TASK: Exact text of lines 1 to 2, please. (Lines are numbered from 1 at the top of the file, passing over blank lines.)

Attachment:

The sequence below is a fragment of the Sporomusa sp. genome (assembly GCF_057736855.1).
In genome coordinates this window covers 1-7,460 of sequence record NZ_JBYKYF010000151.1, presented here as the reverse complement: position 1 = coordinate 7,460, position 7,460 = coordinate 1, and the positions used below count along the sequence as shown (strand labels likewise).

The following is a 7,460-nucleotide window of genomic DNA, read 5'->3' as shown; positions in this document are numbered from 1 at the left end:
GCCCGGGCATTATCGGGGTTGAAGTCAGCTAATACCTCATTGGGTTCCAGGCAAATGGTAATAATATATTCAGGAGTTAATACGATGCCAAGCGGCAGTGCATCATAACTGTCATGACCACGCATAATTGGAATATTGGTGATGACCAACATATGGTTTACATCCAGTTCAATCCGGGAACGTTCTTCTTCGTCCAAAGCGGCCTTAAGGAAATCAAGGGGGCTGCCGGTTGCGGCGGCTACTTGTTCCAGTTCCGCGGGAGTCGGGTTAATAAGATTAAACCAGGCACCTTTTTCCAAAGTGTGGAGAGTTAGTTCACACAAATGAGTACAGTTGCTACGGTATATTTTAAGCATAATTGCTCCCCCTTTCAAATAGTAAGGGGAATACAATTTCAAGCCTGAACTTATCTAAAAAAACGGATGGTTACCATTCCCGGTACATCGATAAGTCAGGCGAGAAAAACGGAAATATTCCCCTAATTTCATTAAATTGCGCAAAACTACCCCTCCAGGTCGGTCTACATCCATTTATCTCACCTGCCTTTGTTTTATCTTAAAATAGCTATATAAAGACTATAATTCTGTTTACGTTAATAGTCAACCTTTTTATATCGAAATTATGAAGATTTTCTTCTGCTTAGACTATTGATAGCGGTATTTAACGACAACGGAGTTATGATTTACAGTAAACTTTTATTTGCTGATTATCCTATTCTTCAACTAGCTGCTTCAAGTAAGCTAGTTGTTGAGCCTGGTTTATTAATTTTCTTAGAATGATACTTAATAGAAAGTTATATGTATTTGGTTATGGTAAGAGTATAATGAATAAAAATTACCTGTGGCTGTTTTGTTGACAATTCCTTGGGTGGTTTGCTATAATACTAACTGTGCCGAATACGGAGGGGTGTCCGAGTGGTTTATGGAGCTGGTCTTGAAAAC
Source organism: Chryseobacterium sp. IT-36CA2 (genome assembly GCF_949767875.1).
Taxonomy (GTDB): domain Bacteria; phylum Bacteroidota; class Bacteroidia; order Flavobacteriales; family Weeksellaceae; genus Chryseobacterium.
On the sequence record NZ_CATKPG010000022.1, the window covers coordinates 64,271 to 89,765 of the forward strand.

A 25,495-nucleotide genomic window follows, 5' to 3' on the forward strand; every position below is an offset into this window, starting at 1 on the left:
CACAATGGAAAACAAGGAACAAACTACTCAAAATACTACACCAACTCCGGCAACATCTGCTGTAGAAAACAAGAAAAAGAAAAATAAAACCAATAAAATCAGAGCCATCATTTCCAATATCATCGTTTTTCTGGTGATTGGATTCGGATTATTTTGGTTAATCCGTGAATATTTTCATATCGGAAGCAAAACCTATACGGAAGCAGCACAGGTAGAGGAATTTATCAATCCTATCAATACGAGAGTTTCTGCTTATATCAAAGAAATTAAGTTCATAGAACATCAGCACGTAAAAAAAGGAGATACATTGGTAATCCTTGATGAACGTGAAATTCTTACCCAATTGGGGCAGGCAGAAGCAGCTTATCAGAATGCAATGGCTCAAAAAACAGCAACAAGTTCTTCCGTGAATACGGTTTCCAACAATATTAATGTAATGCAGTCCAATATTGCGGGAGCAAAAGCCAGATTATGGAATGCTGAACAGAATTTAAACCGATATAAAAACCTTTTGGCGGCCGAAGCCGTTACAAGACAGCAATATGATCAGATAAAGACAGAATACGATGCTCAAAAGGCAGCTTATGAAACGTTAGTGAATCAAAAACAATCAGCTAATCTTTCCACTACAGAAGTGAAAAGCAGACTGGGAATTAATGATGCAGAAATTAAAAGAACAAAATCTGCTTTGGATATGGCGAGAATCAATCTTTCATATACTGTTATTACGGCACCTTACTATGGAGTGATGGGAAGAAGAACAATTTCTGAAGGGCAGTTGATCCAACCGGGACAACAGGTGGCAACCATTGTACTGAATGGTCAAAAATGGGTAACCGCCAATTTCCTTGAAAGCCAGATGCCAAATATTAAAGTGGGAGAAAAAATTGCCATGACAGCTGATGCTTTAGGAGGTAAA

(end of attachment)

The sequence below is a fragment of the Sporomusa sp. genome (assembly GCF_057736855.1).
In genome coordinates this window covers 1-7,460 of sequence record NZ_JBYKYF010000151.1, presented here as the reverse complement: position 1 = coordinate 7,460, position 7,460 = coordinate 1, and the positions used below count along the sequence as shown (strand labels likewise).